Opera: Suor Angelica
Company: Winter Opera Saint Louis
Venue: Kirkwood Performing Arts Center
Dates: Run concluded
Story: Life in a 17th century Italian convent is austere but rewarding for a group of nuns cloistered there who sing and work in their devotion to God. They especially are delighted by Sister Angelica’s green thumb and her ability to concoct herbal potions, which can provide soothing balm for sundry physical maladies.
Sister Angelica mostly keeps to herself, but rumors persist that she was banished seven years earlier to the convent after some scandal. It’s all supposition, though, as Sister Angelica declines to comment on the matter.
One day visitors arrive at the convent, and the Abbess announces that the royal family’s princess has come to see Angelica. The princess informs Sister Angelica that her sister is getting married and that Angelica needs to sign a document renouncing any claims by her to her royal inheritance. Sister Angelica replies that one stipulation in the agreement cannot be met: She will not renounce her illegitimate son, the reason for her banishment seven years earlier.
After some discussion, the Princess reveals that Angelica’s son died two years ago. Devastated by the news, Angelica signs the document and then decides to poison herself to join her son in death. As she is dying, she realizes that her suicide is a sin against God and begs the Virgin Mary for mercy. As she passes away, she sees the Virgin Mary and her son together as the latter runs to greet her.
Highlights: Winter Opera Saint Louis triumphantly returned to a local stage for the first time in more than a year with a highly polished and beautifully performed rendition of this one-act tragedy by Giacomo Puccini.
Other Info: Winter Opera personnel checked the temperatures of arriving patrons at the door and asked the standard COVID-19 questions, which have become customary since March 2020. Attendance was limited to 10 percent capacity for the 529-seat Kirkwood Performing Arts Center, which is the new home of Stages St. Louis, the Kirkwood Theatre Guild and also for other troupes, such as Winter Opera Saint Louis. Suor Angelica marked the initial operatic offering in the venue.
Winter Opera general director Gina Galati and conductor Edward Benyas welcomed the opening-night audience to robust applause. Benyas noted that the short Puccini opera would be preceded by performances of two other works, Verdi’s Prelude to Act I of La Traviata and Debussy’s Prelude to the Afternoon of a Faun, the latter showcasing harp and flute solos.
Each work was performed by the 16-member ensemble in the orchestra pit, which was the largest Winter Opera could accommodate while adhering to a social distance of six feet between musicians. Their accomplished renditions of both preludes set the tone for the caliber of the opera to follow.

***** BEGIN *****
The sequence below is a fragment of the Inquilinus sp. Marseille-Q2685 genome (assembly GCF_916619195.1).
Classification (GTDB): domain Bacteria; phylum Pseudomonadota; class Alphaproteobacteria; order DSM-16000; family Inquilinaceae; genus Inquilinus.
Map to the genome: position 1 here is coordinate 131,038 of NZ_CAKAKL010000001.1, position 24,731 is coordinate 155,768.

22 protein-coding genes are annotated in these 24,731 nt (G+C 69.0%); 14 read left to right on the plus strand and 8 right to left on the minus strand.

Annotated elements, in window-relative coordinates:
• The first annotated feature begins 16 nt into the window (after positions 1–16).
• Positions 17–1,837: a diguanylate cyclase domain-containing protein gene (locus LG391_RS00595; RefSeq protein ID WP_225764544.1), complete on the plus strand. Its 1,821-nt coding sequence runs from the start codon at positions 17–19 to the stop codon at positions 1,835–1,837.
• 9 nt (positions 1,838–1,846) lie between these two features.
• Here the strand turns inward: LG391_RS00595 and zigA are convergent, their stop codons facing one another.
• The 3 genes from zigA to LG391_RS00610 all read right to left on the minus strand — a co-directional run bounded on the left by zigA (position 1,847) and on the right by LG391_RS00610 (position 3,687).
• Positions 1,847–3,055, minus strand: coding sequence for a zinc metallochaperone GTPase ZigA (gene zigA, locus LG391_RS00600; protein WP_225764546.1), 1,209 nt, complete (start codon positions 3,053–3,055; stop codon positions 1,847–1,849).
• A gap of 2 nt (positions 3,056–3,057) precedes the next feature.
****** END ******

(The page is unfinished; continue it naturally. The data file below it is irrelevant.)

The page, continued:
Stage director Galati moved her baker’s dozen of performers deftly during the 45-minute work, highlighted by Karen Kanakis, whose soaring soprano took advantage of the new building’s acoustics to deliver an affecting performance in the title role. Kanakis not only demonstrated her beautiful voice but also handled the acting elements of the tragedy with aplomb.
There also was superb work by Nora Teipen as the Princess and Erin Haupt as the Abbess, each of whom richly showcased their own vocal talents.
The all-St. Louis and all-female cast included Emily Moore, Sarah Pistorius, Kat Rubush, Holley Sherwood, Journee Carter, Alexandra Billhartz, Marguerite Lally, Janelle Pierce, Lauren Smith Bearden and Josie Moser.
Technically, the spacious stage at KPAC allowed scenic designer Scott Loebl to pull out the stops in his highly refined set, which featured a garden setting outside a looming double door leading into the convent, all set before a handsome backdrop for the sky.
All of it was accentuated with Patrick Neal Bearden’s precise lighting, which went appropriately dark at the work’s climactic scene. Lauren Smith Bearden’s costumes featured the traditional black and white garb of the nuns offset by the Princess’ elegant attire.
At times, the singers appeared way too close for COVID comfort levels on the stage, but presumably all had been tested for the novel coronavirus before rehearsals even began. As for the masked audience, the spacious gaps between patrons and the high ceiling in the auditorium helped alleviate many concerns.
With more and more people being vaccinated every day, there is reason for optimism that Winter Opera Saint Louis’ delightful presentation will be just the first of many to follow on local stages in the ensuing months.